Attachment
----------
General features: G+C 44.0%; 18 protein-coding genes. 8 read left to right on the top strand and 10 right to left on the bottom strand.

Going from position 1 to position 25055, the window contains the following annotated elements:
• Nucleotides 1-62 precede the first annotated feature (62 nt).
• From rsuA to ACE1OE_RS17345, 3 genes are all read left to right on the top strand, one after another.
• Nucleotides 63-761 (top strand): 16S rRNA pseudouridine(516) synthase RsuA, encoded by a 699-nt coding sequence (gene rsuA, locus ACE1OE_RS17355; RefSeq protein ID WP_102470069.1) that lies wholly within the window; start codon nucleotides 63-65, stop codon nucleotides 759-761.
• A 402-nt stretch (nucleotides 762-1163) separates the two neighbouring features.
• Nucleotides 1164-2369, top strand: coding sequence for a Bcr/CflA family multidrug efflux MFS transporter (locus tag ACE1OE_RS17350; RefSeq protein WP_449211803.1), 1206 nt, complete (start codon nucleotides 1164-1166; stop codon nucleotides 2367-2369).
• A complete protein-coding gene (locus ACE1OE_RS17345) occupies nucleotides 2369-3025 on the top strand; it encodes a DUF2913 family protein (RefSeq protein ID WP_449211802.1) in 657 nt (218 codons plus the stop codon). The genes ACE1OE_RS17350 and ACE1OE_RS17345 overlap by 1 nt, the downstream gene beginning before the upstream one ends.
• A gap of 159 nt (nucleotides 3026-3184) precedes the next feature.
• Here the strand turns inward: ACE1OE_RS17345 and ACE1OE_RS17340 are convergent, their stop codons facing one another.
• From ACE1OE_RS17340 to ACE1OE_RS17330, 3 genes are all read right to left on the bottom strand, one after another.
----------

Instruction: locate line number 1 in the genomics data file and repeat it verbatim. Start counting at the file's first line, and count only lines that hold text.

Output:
General features: G+C 44.0%; 18 protein-coding genes. 8 read left to right on the top strand and 10 right to left on the bottom strand.